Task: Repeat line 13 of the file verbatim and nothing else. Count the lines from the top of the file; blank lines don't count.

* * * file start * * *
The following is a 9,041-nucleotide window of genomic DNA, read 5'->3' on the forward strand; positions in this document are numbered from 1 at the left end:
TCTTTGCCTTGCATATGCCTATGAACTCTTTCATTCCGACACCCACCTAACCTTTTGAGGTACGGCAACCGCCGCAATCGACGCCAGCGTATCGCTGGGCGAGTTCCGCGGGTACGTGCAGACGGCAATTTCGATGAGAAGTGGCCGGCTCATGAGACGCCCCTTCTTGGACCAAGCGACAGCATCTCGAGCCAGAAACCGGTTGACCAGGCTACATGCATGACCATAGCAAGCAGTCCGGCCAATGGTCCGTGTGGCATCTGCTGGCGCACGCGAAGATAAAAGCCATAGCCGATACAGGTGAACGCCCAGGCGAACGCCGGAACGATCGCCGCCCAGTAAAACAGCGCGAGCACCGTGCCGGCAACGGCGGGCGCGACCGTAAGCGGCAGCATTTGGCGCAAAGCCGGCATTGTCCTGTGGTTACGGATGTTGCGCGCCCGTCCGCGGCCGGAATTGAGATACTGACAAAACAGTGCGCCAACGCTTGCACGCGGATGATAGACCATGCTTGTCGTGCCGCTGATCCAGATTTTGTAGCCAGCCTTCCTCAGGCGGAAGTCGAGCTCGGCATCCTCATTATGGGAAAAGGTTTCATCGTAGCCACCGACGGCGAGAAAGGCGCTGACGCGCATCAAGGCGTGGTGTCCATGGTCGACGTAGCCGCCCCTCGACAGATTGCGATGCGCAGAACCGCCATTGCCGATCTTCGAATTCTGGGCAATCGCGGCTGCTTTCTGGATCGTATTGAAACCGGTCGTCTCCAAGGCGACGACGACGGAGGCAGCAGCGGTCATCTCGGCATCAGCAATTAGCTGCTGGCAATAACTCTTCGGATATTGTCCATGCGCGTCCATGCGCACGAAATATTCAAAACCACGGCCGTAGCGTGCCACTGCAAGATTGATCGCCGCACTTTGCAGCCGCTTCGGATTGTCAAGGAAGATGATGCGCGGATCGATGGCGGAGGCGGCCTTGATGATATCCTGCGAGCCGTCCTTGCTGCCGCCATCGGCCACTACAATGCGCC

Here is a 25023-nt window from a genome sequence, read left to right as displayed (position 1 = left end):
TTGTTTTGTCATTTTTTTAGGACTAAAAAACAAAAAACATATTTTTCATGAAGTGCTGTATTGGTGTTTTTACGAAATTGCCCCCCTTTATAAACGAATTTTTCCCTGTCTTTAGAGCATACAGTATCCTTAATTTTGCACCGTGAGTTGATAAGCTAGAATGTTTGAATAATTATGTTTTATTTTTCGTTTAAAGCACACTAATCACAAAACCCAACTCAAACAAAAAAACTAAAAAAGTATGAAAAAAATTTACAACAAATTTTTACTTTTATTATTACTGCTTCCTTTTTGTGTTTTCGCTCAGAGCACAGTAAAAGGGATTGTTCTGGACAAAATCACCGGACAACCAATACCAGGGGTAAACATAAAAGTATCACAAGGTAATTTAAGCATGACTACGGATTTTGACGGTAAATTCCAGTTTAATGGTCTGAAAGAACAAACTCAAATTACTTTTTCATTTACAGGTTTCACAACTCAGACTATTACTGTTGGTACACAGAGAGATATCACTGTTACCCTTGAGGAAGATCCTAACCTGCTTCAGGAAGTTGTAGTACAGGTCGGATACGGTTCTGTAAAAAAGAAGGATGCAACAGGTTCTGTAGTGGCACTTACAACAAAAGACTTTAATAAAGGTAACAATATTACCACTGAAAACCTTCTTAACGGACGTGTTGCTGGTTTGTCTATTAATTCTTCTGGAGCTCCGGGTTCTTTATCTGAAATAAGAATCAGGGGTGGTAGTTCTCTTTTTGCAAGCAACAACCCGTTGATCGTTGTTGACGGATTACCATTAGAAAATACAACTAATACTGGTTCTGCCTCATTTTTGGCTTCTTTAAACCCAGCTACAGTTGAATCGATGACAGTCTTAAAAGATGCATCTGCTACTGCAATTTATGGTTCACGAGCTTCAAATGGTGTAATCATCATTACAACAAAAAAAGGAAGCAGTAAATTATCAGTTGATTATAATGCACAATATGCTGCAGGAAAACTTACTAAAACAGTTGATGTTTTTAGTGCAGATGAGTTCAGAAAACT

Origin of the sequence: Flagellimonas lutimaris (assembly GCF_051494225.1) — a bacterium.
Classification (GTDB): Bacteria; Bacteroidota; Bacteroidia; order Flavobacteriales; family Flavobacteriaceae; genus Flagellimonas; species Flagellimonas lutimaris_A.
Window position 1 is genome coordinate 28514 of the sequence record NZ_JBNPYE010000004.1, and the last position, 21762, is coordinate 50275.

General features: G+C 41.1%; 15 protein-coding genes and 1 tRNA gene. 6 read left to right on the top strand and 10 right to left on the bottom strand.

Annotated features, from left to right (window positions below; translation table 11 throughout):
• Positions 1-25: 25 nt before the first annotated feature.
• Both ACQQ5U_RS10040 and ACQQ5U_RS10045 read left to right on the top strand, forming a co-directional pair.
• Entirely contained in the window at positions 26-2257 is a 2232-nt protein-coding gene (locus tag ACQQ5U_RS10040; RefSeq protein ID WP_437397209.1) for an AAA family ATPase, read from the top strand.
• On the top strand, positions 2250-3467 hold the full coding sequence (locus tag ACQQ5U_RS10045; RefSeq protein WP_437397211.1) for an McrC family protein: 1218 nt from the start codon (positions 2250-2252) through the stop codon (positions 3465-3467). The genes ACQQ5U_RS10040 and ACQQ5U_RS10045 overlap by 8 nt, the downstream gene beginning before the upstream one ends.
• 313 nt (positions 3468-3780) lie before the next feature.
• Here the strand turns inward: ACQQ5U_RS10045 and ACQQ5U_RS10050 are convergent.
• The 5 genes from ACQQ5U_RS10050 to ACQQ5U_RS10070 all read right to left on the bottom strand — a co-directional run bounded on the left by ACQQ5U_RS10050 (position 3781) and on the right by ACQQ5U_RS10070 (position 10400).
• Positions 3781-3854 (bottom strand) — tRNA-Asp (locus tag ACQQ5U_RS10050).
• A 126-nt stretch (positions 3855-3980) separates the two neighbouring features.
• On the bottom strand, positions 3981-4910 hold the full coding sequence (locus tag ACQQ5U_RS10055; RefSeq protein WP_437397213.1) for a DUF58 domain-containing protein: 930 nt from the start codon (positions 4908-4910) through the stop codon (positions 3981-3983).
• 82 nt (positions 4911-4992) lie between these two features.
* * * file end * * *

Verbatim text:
• On the top strand, positions 2250-3467 hold the full coding sequence (locus tag ACQQ5U_RS10045; RefSeq protein WP_437397211.1) for an McrC family protein: 1218 nt from the start codon (positions 2250-2252) through the stop codon (positions 3465-3467). The genes ACQQ5U_RS10040 and ACQQ5U_RS10045 overlap by 8 nt, the downstream gene beginning before the upstream one ends.